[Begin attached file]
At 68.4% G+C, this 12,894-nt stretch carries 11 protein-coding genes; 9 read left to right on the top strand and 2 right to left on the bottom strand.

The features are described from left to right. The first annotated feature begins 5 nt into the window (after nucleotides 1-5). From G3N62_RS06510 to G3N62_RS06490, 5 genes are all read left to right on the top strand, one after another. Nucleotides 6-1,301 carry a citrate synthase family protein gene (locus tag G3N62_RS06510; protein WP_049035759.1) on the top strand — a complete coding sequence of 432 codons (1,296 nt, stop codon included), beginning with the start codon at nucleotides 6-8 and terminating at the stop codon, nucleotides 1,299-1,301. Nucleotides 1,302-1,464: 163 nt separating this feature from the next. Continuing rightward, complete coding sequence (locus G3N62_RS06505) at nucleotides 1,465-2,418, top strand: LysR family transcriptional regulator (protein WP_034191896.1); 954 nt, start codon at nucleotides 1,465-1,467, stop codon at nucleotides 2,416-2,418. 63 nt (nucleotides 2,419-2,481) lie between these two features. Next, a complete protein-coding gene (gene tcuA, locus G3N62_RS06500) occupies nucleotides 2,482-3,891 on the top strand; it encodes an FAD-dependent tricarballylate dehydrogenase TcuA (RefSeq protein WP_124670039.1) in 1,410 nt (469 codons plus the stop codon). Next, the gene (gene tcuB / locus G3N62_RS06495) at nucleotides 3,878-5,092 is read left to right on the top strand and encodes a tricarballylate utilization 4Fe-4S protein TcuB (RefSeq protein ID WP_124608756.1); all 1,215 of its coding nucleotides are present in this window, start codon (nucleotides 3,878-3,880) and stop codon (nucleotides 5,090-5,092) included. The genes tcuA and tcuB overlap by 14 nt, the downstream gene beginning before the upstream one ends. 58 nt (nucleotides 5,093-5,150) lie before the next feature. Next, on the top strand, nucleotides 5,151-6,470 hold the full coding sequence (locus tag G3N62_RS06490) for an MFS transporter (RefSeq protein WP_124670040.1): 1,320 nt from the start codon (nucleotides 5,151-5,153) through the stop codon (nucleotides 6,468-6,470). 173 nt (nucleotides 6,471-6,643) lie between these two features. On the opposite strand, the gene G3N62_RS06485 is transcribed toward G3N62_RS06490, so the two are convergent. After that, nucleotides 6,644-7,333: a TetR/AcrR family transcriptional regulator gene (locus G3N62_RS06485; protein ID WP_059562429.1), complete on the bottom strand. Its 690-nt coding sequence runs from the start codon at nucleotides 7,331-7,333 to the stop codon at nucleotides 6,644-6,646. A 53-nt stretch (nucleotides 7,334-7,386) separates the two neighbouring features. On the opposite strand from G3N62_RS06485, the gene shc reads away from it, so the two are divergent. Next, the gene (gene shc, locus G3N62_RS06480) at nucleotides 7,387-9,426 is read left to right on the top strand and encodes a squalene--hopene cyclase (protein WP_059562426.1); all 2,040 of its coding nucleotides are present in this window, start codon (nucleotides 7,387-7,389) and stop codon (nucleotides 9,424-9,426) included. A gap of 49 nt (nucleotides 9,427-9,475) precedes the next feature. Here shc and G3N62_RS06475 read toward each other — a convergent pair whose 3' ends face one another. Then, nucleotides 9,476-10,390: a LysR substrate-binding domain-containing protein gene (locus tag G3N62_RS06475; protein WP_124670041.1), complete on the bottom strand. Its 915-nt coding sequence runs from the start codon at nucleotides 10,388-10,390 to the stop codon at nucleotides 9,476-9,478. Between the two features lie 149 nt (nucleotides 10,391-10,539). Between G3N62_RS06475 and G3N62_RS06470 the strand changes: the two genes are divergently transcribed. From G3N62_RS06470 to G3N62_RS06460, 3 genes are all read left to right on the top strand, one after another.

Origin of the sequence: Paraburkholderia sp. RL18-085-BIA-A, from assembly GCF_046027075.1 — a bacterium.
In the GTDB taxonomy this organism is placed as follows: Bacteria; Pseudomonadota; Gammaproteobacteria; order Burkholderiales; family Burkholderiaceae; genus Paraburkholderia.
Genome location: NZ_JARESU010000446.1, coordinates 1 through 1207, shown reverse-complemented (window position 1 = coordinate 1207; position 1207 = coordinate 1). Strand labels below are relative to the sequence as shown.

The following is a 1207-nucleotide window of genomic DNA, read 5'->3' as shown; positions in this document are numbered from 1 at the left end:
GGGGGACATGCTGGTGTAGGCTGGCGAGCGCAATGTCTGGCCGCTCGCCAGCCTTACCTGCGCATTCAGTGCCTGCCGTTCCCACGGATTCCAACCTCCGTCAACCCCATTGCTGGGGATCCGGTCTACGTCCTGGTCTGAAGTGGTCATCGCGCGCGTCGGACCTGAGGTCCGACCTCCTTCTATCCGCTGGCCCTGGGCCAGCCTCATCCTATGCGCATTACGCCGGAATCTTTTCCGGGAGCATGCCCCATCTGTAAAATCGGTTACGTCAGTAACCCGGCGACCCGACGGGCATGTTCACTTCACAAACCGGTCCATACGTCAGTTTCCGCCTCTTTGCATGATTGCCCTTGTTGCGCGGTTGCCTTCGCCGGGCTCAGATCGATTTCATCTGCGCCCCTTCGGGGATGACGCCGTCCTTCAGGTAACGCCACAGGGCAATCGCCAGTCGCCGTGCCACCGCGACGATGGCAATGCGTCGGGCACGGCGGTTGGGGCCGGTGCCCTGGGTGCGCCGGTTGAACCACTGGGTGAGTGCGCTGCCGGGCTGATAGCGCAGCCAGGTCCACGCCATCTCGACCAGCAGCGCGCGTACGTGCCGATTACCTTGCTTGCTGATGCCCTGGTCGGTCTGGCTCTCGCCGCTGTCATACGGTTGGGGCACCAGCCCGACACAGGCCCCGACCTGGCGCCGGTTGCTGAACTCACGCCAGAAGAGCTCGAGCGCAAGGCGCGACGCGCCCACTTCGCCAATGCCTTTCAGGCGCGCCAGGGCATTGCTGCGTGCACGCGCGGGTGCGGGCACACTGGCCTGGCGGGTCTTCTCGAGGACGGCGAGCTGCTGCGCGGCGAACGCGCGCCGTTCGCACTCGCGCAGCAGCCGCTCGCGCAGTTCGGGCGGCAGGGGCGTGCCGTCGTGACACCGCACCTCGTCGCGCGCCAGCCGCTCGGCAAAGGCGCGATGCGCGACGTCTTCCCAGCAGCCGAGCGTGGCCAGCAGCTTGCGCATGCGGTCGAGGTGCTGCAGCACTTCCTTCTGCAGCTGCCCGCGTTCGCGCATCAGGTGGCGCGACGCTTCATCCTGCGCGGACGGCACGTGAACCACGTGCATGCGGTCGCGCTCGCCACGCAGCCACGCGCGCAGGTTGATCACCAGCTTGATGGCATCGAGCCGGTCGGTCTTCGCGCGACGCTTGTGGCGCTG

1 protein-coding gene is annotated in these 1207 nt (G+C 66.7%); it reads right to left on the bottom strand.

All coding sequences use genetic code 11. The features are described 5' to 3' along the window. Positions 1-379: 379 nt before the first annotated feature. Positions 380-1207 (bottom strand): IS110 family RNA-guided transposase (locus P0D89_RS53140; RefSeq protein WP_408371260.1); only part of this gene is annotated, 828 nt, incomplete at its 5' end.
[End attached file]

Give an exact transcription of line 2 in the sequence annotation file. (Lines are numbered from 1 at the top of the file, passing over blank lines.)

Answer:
The features are described from left to right. The first annotated feature begins 5 nt into the window (after nucleotides 1-5). From G3N62_RS06510 to G3N62_RS06490, 5 genes are all read left to right on the top strand, one after another. Nucleotides 6-1,301 carry a citrate synthase family protein gene (locus tag G3N62_RS06510; protein WP_049035759.1) on the top strand — a complete coding sequence of 432 codons (1,296 nt, stop codon included), beginning with the start codon at nucleotides 6-8 and terminating at the stop codon, nucleotides 1,299-1,301. Nucleotides 1,302-1,464: 163 nt separating this feature from the next. Continuing rightward, complete coding sequence (locus G3N62_RS06505) at nucleotides 1,465-2,418, top strand: LysR family transcriptional regulator (protein WP_034191896.1); 954 nt, start codon at nucleotides 1,465-1,467, stop codon at nucleotides 2,416-2,418. 63 nt (nucleotides 2,419-2,481) lie between these two features. Next, a complete protein-coding gene (gene tcuA, locus G3N62_RS06500) occupies nucleotides 2,482-3,891 on the top strand; it encodes an FAD-dependent tricarballylate dehydrogenase TcuA (RefSeq protein WP_124670039.1) in 1,410 nt (469 codons plus the stop codon). Next, the gene (gene tcuB / locus G3N62_RS06495) at nucleotides 3,878-5,092 is read left to right on the top strand and encodes a tricarballylate utilization 4Fe-4S protein TcuB (RefSeq protein ID WP_124608756.1); all 1,215 of its coding nucleotides are present in this window, start codon (nucleotides 3,878-3,880) and stop codon (nucleotides 5,090-5,092) included. The genes tcuA and tcuB overlap by 14 nt, the downstream gene beginning before the upstream one ends. 58 nt (nucleotides 5,093-5,150) lie before the next feature. Next, on the top strand, nucleotides 5,151-6,470 hold the full coding sequence (locus tag G3N62_RS06490) for an MFS transporter (RefSeq protein WP_124670040.1): 1,320 nt from the start codon (nucleotides 5,151-5,153) through the stop codon (nucleotides 6,468-6,470). 173 nt (nucleotides 6,471-6,643) lie between these two features. On the opposite strand, the gene G3N62_RS06485 is transcribed toward G3N62_RS06490, so the two are convergent. After that, nucleotides 6,644-7,333: a TetR/AcrR family transcriptional regulator gene (locus G3N62_RS06485; protein ID WP_059562429.1), complete on the bottom strand. Its 690-nt coding sequence runs from the start codon at nucleotides 7,331-7,333 to the stop codon at nucleotides 6,644-6,646. A 53-nt stretch (nucleotides 7,334-7,386) separates the two neighbouring features. On the opposite strand from G3N62_RS06485, the gene shc reads away from it, so the two are divergent. Next, the gene (gene shc, locus G3N62_RS06480) at nucleotides 7,387-9,426 is read left to right on the top strand and encodes a squalene--hopene cyclase (protein WP_059562426.1); all 2,040 of its coding nucleotides are present in this window, start codon (nucleotides 7,387-7,389) and stop codon (nucleotides 9,424-9,426) included. A gap of 49 nt (nucleotides 9,427-9,475) precedes the next feature. Here shc and G3N62_RS06475 read toward each other — a convergent pair whose 3' ends face one another. Then, nucleotides 9,476-10,390: a LysR substrate-binding domain-containing protein gene (locus tag G3N62_RS06475; protein WP_124670041.1), complete on the bottom strand. Its 915-nt coding sequence runs from the start codon at nucleotides 10,388-10,390 to the stop codon at nucleotides 9,476-9,478. Between the two features lie 149 nt (nucleotides 10,391-10,539). Between G3N62_RS06475 and G3N62_RS06470 the strand changes: the two genes are divergently transcribed. From G3N62_RS06470 to G3N62_RS06460, 3 genes are all read left to right on the top strand, one after another.